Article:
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Student Stipends

The OPHTC offers stipends to Hudson College of Public Health graduate students to complete program requirements such as a practicum, internship, dissertation, or other applied experiences. We announce student stipend opportunities annually during the fall semester.

“Student stipend” refers to the “placement of a student in a public or nonprofit health agency or organization, particularly one serving under-served areas and populations, to work on a discrete public health project. This placement should provide structured opportunities and/or experiences to allow the student to apply acquired knowledge and skills in a public health practice setting. Field experiences are expected to contribute to the mastery of public health competencies, with a focus on balancing the educational and practice needs of the student with the needs of the community. Field experiences should culminate with a deliverable of a poster presentation or scientific report that must include the following sections: abstract, introduction, methodology, findings, conclusions and discussion.” (

Eligibility Criteria: 

  • Must be a U.S. citizen, non-citizen U.S. national, or foreign national holding a visa permitting permanent residence in the United States.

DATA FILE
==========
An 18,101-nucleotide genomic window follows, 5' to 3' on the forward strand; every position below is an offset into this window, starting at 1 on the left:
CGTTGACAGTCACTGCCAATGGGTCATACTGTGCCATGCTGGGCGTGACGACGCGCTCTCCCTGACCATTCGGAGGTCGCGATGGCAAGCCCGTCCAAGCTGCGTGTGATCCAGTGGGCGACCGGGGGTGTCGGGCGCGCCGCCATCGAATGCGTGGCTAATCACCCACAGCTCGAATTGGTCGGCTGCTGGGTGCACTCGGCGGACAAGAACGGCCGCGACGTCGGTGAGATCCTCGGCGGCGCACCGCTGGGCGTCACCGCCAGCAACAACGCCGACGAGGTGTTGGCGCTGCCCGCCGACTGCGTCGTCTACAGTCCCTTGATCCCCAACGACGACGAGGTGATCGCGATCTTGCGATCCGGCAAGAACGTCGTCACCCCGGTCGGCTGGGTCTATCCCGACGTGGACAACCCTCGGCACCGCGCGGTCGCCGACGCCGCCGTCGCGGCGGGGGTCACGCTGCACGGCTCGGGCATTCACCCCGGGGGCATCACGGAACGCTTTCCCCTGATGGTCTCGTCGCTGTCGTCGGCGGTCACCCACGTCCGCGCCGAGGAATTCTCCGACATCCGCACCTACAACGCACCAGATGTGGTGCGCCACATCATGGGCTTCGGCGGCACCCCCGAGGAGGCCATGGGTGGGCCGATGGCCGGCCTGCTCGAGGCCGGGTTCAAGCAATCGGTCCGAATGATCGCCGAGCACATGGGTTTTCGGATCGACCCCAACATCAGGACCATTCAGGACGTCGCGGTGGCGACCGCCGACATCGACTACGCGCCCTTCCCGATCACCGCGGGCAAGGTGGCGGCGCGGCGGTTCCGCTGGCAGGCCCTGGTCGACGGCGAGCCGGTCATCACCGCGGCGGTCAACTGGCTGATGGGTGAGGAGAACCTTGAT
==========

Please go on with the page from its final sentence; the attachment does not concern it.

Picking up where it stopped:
• Must be enrolled in a health profession graduate program (MPH, MSPH, DrPH or PhD program) at a CEPH-accredited school or program of public health.

How to Apply

Stipend Announcements

The announcement for the 2021-2022 student stipend opportunities will be made by November 30, 2021. The stipend announcement (including submission deadline) is available here.


  • Interested students are invited to submit (1) their resume/CV, and either (2a) a rationale of interest in one of the OPHTC’s proposed projects, or (2b) a half-page description of the student’s own proposed project that aligns with behavioral health, mental health, opioid abuse or childhood obesity. To apply or to ask questions, please contact the Graduate Research Assistant at
  • Applications will be accepted throughout September and October each year.
  • Each November, the stipend selection committee – comprised of the OPHTC and its Oklahoma partners – will review and discuss all applications, and will award available stipends based on the completeness, quality, and fit of the application.
  • We will notify successful applicants through an official letter of award by the end of December.

Forms For Successful Applicants

  1. Checklist
  2. Student Agreement Form
  3. Form A - Student Profile
  4. Form B - Objectives
  5. Form C - Preceptor
  6. Form D - Student Evaluation
  7. Form E - Completion Form

Field Placement and Faculty-Student Collaborative Guide 

Practicum Handbook

Student Stipend Cohorts

2021-2022 Student Stipend Cohort

  • McKenzie CowlbeckMPH-MHA student, operated LegisOK software including tracking legislation, setting action alerts, and disseminating updates on the legislation of interest to create summaries of legislative action.